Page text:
Verbal Jiujitsu, Disarming and Other Tips for Dealing With Microaggressions
Psychologist Derald Wing Sue calls microaggressions the “everyday slights, indignities, insults, putdowns and invalidations” that people from marginalized communities experience on a regular basis.
Whether and how we respond to a microaggression is situational, but we don’t have to passively let them happen to us or in front of us. There are ways, large and small, to push back and “signal to both the perpetrator and onlookers that this is unacceptable behavior,” Sue said.
Although these affronts often come from well-intentioned people, they are draining and have a “macro impact” on our health and well-being, said Sue, a professor at Columbia University who researches microintervention strategies.
He has four tactics for disarming and dismantling microaggressions:
1. Make the invisible visible.
Because microaggressions are easier to trivialize and brush off than explicit racism, it’s important to acknowledge that it happened. “Making the invisible visible” means pointing out the underlying message within the microaggression.
When people compliment Sue’s English, they are assuming that he did not grow up in the U.S., which reinforces the stereotype that Asian Americans are perpetual foreigners.
Sue responds, “I hope so. I was born here” or “Thank you. You do too.”
His comeback — “a form of verbal jiujitsu” — undermines the implicit subtext and indicates they said something wrong, without creating a huge amount of defensiveness, Sue said.
2. Disarm and dismantle the microaggression.
Some microaggressions are too harmful to go unchecked, Sue said.
In these cases, Sue recommends tactics that range from deflections that express disapproval to challenging what was said or done.
When someone starts to tell a racist joke, you can cut them off before they can reach the punchline, Sue said. “I know you meant that to be a joke, but that’s not funny.”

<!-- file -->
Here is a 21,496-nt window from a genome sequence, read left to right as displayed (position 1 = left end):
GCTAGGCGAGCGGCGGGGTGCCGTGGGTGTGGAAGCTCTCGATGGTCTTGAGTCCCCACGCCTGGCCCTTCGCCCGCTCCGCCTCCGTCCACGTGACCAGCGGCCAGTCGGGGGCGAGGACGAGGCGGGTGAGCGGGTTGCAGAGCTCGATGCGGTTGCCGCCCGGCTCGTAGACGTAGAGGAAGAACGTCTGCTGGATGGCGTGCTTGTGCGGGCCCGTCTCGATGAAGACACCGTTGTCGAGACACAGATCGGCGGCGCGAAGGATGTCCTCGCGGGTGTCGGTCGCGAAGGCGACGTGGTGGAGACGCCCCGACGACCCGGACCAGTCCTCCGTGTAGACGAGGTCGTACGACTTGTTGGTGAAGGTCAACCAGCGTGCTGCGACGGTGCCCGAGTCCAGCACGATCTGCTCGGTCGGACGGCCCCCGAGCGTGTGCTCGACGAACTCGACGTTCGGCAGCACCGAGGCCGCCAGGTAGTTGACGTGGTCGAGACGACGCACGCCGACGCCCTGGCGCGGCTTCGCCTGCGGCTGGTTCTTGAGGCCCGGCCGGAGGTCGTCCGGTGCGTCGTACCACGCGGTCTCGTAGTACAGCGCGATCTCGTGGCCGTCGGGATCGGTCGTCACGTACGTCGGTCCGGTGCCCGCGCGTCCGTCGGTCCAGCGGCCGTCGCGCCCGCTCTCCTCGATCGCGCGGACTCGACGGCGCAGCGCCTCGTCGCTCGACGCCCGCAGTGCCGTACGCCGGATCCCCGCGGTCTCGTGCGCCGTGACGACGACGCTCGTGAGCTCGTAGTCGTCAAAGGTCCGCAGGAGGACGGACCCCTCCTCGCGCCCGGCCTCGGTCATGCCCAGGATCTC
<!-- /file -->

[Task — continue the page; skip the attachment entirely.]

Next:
Or, say you don’t want to hear it and walk away, Sue said.
By stopping the microaggression in its tracks, you indicate that what they’re saying is offensive and unacceptable, Sue said.
3. Educate the perpetrator.
Depending on your relationship with the microaggressor, you may want to explain why their behavior was harmful, Sue said.
For those conversations, Sue recommends separating the microaggressor’s intent from the impact.
“If you try to argue over intent, it’s a waste of time and energy,” Sue said. “But if you get them to think about impact and the harm, you force the dialogue into your territory.”
4. Seek external reinforcement and support
Given the constant and cumulative nature of microaggressions, it’s important to find outside help, especially if there’s a power imbalance or if pushing back puts you at risk or in danger.
External support, whether in the moment or afterward, is also important.
When Sue’s research team studied racial microaggressions within classroom dynamics, they noticed that after a teacher said or did something inappropriate, the students of color would make eye contact with each other.
“That’s nonverbal microintervention support,” he said. “What they are saying is, ‘We’re with you. That really happened. Don’t buy into that stereotype they have of you.'”
Excerpted from “Verbal Jiujitsu, Disarming and Other Tips for Dealing With Microaggressions” in the Los Angeles Times. Read the full story online.